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The Dream of Reason – A History of Philosophy from the Greeks to the Renaissance Paperback – Import, 29 Nov 2002
|Paperback, Import, 29 Nov 2002||
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Description for The Dream of Reason – A History of Philosophy from the Greeks to the Renaissance
Supplants all others, even the immensely successful History of Western Philosophy by Bertrand Russell. — A. C. Grayling (Independent)
Gottlieb is as enjoyable as he is intellectually stimulating. — Robert Conquest (Los Angeles Times)
[Gottlieb] writes with fluency and lucidity, with a gift for making even difficult matters seem comprehensible. — Richard Jenkins (New York Times)
A delight. It is written with both wit and scholarship, providing a wonderful overall picture of Western philosophy up to the Renaissance. — Sir Roger Penrose
About the Author
Anthony Gottlieb is the author of The Dream of Reason, a former executive editor of The Economist, and has held visiting fellowships at Harvard University and All Souls College, Oxford. His work has appeared in The New Yorker and the New York Times.
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You dont have to be a philosopher to understand philosophy. This book is ideal for that.
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This volume covers a diverse cast of characters from the fifth and sixth centuries BC (the Milesians, the Pythagoreans, Heraclitus, Parmenides, Zeno, Empedocles, Anaxagoras, Democritus, the Sophists) through the Giants of Philosophy (Socrates, Plato, Aristotle) and their near contemporaries in the 5th century BC to the early middle ages of the pre-Renaissance (Epicureans, Stoics, Sceptics). With the exception of Plato and Aristotle, who found teaching jobs and started Academies that lasted centuries, most of the early philosophers come across as cantankerous elderly vagrants of an argumentative disposition who congregated in public places. Almost all we know of Socrates’ thought is what Plato has him say in various dialogues—he apparently was a master at leading his opponents into contradicting themselves. Plato and Aristotle, on the other hand, were prolific writers and doers who wrote widely on everything (Logic, Ethics, etc. and Science in the case of Aristotle), started the academies that made Athens famous and dominated philosophy until Galileo, Newton and the enlightenment 2000 years later. The importance of these early thinkers was not so much their systems of thought as their struggle to understand their world by reasoning. According to Aristotle the aim of human life is Eudaimonia, which translates as successful, admirable living and all round good fortune leading to a contented state of mind. The age of Aristotle, Plato and Socrates was followed by various competing sects—Epicureans, Stoics and Sceptics being the better known, and finally by the stifling rise of the Christian Church.
There was a two-way exchange between philosophy, on the one hand, and the development of science, economics, psychology, mathematics, sociology, etc., on the other hand, over the 2000 years following the Age of Socrates, Plato and Aristotle; an age which saw the collapse of the Roman Empire, the rise of the Christian church and the general collapse of thought as the dark ages swept over Europe. Fortunately, the learning of ancient Europe was preserved and extended in the Arab world until it was rediscovered during the Renaissance in the 14th and 15th centuries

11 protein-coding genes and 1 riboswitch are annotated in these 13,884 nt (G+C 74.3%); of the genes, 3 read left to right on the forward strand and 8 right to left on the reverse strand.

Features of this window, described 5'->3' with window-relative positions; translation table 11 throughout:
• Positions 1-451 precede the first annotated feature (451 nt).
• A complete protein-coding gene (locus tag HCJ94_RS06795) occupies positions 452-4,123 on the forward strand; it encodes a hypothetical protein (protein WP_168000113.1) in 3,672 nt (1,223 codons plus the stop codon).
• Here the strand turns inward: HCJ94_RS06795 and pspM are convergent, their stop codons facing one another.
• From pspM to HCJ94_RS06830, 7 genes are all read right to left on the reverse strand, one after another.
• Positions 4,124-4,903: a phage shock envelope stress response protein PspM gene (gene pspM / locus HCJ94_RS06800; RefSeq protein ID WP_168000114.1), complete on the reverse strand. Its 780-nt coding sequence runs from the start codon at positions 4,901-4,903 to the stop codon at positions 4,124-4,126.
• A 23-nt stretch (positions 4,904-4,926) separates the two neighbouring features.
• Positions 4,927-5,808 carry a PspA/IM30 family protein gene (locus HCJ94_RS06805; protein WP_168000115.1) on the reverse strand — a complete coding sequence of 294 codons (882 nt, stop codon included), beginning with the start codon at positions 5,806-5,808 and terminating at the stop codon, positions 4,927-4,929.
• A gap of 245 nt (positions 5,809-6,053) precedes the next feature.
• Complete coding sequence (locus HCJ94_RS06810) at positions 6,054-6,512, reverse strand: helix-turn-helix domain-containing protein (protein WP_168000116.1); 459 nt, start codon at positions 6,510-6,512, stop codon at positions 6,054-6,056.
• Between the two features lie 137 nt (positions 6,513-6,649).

In 1543 Nicholas Copernicus (1473-1543) published his account of the earth rotating about the sun, refuting both Aristotle and the doctrine of the Catholic Church. Shortly afterwards, Giordano Bruno, a Catholic friar, was burned at the stake for holding this view. Galileo (1564-1642) agreed with Copernicus about the earth rotating about the sun, disagreed with Aristotle and the Church about heavenly and earthly bodies being subject to different forces and built telescopes to view the heavenly bodies and confirm his theories. Galileo also agreed with Democritus and the Epicureans about the atomistic theory of matter, which was recognized to be in conflict with the Church doctrine which held that when bread and wine were consecrated by a priest that they became transubstantiated into the body and blood of Christ, for which beliefs he was condemned by the Church. God was brought into the atomic theory to placate the Church and allow the development of a mechanical science of nature by Gallileo, Kepler, Descartes and Hobbes to go forward. The best thinkers of the 17th century were struggling with questions of how is mental activity to be described in terms of Democritus’ particles of matter, what is the place of man in a mechanistic universe and what is the place of God, laying the groundwork for Newton.
Having said that, I think Gottlieb's book is far superior as a history of philosophy.
Now, I know the book to give to people wanting to know more about the History of Western Philosophy: this book. Gottlieb's writing is superb, and the narrative flow works excellently. It is extremely throughly researched and sourced, so that if you want to learn more, you can look at his sources easily. More than that, the tone is respectful and objective, and Gottlieb explains the context as well as the arguments of the ancients. Some ideas are very confusing from a modern persepective, but Gottlieb always does a good job of explaining how the idea came about, what environment the idea lived in, and he tries to give the best gloss to it. This is what we need to do if we are to actually engage in new ideas, or consider new ones.
I really, really recommend this book, as it is just full of interesting stories about philosophy, and the interesting people of philosophy. I can't wait to read Gottlieb's next book The Dream of Enlightenment.